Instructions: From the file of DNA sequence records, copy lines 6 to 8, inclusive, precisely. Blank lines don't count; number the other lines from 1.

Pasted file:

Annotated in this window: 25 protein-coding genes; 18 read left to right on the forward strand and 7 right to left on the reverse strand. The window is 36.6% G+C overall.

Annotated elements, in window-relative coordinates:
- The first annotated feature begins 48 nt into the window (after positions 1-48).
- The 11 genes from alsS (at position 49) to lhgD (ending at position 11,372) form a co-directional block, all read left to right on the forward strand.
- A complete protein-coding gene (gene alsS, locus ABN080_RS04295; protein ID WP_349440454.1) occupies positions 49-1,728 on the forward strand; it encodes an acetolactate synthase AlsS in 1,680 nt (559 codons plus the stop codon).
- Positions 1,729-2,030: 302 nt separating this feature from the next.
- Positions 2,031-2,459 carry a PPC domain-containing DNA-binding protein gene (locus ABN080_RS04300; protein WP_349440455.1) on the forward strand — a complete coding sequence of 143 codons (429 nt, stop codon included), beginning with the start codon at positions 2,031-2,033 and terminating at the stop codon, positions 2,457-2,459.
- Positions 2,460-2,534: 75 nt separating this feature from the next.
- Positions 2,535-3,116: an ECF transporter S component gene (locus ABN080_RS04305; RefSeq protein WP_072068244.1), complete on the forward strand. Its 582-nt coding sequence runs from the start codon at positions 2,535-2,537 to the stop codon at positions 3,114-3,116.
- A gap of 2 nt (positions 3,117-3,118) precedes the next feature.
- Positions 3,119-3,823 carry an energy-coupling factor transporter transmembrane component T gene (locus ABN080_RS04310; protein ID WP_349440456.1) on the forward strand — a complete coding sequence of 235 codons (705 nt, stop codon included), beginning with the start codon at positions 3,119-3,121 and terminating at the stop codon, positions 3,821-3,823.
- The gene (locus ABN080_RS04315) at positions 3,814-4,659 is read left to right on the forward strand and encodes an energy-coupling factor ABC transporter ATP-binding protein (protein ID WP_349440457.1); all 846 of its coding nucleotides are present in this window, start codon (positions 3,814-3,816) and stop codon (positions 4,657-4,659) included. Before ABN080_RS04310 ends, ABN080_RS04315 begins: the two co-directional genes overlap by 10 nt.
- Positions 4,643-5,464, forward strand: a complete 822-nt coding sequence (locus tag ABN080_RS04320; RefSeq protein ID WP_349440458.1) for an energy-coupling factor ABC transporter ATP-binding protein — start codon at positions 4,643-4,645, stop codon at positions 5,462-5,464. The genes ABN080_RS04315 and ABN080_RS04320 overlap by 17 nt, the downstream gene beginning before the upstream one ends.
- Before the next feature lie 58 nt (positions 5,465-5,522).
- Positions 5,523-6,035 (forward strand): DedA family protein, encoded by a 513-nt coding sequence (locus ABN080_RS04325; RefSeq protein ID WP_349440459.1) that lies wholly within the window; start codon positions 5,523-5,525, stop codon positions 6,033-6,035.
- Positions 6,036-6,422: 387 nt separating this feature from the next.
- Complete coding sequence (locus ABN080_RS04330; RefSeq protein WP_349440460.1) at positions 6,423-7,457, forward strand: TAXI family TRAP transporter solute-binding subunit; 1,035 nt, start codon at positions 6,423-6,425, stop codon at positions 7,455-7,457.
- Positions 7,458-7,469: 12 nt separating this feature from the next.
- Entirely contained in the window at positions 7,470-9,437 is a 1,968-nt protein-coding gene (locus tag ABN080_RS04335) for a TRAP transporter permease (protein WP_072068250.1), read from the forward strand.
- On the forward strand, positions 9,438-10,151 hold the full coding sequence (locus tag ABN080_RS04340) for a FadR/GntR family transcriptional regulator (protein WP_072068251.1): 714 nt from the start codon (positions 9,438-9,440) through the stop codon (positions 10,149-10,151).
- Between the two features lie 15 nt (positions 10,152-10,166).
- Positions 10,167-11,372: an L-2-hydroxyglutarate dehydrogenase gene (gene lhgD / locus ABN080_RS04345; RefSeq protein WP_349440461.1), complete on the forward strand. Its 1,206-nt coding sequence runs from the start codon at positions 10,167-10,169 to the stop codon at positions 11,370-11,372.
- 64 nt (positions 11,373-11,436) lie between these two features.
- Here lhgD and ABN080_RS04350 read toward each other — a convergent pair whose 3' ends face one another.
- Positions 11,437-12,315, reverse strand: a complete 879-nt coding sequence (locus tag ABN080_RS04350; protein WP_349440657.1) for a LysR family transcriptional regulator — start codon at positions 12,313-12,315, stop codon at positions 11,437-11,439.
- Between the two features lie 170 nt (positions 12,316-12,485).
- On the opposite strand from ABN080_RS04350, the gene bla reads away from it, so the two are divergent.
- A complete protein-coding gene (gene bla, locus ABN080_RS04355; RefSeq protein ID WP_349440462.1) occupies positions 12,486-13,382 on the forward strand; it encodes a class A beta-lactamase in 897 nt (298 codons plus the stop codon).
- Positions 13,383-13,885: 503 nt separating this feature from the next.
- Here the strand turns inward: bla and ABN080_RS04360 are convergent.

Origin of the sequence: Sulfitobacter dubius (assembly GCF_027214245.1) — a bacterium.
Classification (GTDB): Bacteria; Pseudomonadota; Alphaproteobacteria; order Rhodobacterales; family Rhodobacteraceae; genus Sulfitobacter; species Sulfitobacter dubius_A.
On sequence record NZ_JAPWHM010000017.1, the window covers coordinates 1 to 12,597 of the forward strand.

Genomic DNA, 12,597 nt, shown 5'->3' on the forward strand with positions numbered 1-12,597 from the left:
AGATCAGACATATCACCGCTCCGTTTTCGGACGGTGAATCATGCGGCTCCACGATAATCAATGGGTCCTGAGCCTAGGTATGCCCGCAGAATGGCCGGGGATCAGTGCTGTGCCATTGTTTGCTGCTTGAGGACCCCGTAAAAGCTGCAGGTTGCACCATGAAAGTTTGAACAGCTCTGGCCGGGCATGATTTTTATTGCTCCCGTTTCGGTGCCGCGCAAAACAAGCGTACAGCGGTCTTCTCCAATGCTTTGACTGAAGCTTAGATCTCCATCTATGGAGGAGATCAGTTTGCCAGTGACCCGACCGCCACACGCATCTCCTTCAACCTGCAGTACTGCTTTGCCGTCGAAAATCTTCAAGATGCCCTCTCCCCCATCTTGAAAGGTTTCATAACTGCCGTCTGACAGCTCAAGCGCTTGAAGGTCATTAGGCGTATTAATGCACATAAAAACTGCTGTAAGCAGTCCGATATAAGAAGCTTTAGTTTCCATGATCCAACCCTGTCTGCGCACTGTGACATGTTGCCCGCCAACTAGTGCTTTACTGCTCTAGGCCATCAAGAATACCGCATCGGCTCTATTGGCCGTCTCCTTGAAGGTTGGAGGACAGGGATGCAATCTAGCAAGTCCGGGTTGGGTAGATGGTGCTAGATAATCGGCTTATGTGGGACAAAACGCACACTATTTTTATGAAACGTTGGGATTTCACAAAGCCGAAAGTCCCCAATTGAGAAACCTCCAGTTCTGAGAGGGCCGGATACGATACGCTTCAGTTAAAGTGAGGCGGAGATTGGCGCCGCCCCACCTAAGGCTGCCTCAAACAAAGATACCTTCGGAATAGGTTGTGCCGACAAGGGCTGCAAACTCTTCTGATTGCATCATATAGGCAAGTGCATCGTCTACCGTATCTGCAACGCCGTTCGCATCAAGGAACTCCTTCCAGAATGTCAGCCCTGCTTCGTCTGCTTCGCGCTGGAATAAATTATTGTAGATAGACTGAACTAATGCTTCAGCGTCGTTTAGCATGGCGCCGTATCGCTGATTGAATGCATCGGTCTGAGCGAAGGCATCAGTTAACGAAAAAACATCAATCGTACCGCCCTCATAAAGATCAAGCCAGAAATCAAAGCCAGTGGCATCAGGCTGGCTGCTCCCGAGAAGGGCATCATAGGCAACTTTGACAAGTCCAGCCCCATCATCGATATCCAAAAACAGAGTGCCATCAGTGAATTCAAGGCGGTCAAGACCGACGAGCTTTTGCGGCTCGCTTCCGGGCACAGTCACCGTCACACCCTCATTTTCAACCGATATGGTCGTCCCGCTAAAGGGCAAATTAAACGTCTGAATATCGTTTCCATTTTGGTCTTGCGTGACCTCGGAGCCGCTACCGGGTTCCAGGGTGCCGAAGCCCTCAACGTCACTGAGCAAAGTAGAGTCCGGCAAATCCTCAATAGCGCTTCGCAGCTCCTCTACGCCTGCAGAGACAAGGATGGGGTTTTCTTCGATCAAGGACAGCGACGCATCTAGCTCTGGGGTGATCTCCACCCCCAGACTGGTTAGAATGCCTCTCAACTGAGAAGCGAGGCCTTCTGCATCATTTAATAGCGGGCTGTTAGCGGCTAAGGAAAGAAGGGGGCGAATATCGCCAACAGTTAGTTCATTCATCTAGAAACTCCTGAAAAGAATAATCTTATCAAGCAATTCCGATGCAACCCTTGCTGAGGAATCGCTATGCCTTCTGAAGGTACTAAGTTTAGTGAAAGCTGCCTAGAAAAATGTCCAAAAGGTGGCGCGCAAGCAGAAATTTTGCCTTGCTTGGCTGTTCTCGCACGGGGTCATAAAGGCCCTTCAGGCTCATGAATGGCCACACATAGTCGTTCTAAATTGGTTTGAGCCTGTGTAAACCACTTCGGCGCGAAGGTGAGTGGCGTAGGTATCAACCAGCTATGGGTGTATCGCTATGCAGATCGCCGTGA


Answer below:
- Positions 1,729-2,030: 302 nt separating this feature from the next.
- Positions 2,031-2,459 carry a PPC domain-containing DNA-binding protein gene (locus ABN080_RS04300; protein WP_349440455.1) on the forward strand — a complete coding sequence of 143 codons (429 nt, stop codon included), beginning with the start codon at positions 2,031-2,033 and terminating at the stop codon, positions 2,457-2,459.
- Positions 2,460-2,534: 75 nt separating this feature from the next.